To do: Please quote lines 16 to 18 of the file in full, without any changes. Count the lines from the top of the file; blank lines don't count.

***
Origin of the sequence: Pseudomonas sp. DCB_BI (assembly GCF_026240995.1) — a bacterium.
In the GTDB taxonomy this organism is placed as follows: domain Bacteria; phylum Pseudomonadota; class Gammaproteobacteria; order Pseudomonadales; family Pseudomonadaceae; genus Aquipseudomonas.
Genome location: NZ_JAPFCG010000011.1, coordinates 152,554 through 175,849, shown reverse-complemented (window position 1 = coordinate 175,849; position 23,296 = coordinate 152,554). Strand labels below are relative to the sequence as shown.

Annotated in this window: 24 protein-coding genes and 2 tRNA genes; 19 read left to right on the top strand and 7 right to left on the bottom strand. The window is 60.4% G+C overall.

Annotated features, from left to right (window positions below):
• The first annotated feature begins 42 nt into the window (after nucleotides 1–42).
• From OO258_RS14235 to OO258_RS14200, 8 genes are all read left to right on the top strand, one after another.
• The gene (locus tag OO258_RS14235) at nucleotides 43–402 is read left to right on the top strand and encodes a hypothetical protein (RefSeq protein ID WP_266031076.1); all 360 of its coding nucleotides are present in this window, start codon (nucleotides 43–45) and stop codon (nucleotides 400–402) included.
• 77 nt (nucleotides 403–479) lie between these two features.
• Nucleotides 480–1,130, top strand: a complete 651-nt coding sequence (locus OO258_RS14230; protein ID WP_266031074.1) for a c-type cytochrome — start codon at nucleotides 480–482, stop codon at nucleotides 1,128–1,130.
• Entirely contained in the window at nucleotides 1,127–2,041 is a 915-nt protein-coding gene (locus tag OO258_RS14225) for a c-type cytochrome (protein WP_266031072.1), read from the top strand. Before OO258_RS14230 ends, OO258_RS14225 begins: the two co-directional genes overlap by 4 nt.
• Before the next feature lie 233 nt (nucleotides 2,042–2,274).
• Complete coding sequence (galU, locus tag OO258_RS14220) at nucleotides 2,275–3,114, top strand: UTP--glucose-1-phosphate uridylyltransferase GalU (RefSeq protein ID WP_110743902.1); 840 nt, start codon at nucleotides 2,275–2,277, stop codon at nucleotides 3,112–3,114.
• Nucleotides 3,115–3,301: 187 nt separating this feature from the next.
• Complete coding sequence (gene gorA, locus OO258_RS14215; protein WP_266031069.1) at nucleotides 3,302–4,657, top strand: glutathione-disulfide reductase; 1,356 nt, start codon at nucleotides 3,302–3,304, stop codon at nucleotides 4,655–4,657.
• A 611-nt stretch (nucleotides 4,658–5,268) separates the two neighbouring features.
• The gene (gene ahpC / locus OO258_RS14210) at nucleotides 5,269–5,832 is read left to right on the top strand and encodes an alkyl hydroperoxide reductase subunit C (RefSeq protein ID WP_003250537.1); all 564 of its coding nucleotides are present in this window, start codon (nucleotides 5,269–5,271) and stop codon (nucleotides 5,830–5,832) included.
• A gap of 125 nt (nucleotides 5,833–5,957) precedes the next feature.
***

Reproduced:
• A 611-nt stretch (nucleotides 4,658–5,268) separates the two neighbouring features.
• The gene (gene ahpC / locus OO258_RS14210) at nucleotides 5,269–5,832 is read left to right on the top strand and encodes an alkyl hydroperoxide reductase subunit C (RefSeq protein ID WP_003250537.1); all 564 of its coding nucleotides are present in this window, start codon (nucleotides 5,269–5,271) and stop codon (nucleotides 5,830–5,832) included.
• A gap of 125 nt (nucleotides 5,833–5,957) precedes the next feature.